Inside, the two-story Music Room has been beautifully restored. The wood paneling looks great, and the owner’s art collection accents the space perfectly. I am happy to report that the toilets have been replaced and the bathroom floors are no longer covered with ice ( even after the last winter we had here in Detroit).

This is one of the most amazing comeback stories I have experienced – in architecture anyway.



Michigan Consolidated Gas Company Building (1962)

Minoru Yamasaki FAIA, Architect

One Woodward Avenue, Detroit MI 48226

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McGregor Memorial Conference Center (1958)

Minoru Yamasaki Architect

On the campus of Wayne State University Detroit MI

Visited September 20 , 2013 as part of the Detroit Design Festival

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One of Yamasaki’s early buildings ( and I think one of his best) is the McGregor Memorial Conference Center. It is located on the campus of Wayne State University, along with 3 other buildings by him designed and built later.

Click here for my photos from an architectural tour of the other Yamasaki buildings.

Guardian Building (1928)

Wirt C. Rowland, Architect

500 Griswold Detroit MI

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While on my road trips I have my cameras with me at all times to capture the buildings I have made the pilgrimage to experience. While home in Detroit, I go past some of America’s great architectural treasures nearly every day. I have been in each of them countless times over the years and almost take them for granted. I do take visitors through them to show them off, but rarely do I think to bring my own camera.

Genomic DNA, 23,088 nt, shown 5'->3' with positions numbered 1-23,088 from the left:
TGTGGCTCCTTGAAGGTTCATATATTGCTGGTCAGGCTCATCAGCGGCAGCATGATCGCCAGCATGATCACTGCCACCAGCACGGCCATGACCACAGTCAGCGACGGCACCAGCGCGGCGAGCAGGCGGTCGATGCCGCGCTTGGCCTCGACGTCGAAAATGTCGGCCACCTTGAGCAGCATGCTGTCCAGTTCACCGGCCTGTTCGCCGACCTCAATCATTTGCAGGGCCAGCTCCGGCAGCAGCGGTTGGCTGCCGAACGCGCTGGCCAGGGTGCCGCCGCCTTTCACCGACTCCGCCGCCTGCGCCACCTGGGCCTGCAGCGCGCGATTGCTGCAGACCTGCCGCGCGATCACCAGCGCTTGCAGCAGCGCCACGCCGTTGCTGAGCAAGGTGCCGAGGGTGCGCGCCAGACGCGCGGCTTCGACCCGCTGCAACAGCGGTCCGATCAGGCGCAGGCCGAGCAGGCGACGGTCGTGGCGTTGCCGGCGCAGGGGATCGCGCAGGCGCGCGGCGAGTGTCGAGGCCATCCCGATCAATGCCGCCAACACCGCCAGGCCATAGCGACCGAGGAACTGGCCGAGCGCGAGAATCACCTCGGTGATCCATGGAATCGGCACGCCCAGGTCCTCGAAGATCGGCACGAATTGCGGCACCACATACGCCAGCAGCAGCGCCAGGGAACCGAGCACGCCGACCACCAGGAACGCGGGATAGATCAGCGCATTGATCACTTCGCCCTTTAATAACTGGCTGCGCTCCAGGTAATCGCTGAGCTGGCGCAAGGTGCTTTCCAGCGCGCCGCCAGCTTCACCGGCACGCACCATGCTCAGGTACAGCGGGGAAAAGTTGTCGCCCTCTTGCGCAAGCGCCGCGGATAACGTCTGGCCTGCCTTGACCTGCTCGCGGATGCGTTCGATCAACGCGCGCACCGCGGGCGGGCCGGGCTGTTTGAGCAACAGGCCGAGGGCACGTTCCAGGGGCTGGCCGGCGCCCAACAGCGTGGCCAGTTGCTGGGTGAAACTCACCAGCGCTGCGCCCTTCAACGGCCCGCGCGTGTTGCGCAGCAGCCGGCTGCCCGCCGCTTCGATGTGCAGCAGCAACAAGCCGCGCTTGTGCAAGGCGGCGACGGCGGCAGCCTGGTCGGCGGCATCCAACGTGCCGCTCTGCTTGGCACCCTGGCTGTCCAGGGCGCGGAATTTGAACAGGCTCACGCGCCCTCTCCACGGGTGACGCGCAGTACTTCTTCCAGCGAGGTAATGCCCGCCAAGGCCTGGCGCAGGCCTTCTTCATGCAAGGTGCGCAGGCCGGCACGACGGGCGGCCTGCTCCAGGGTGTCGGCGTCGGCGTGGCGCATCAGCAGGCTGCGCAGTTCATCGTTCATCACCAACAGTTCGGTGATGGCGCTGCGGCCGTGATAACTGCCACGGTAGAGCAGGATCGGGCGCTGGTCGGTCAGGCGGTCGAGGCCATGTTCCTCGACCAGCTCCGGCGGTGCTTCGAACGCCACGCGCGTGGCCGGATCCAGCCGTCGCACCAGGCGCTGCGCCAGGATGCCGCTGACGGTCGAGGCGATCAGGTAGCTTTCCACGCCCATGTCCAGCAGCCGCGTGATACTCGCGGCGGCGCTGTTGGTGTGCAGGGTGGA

Yesterday I was downtown and walked into the Guardian Building to be inspired. Of course my “big” camera was back home, but I took out my phone and tried to capture the experience with the camera in my phone. Consider these as just snapshots of this amazing colorful “Art Deco Mayan Revival” space. Hopefully this will be enough to tempt you to experience this for yourself the next time you are in Detroit. It is well worth the trip.

Check back for my description and comments on the building, but in the mean time enjoy the photographs.

Click here to view the Guardian Building’s website

Dymaxion House (1945)

R. Buckminster Fuller,  Architect

On display within the Henry Ford Museum, Dearborn MI

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Visited September 2, 2013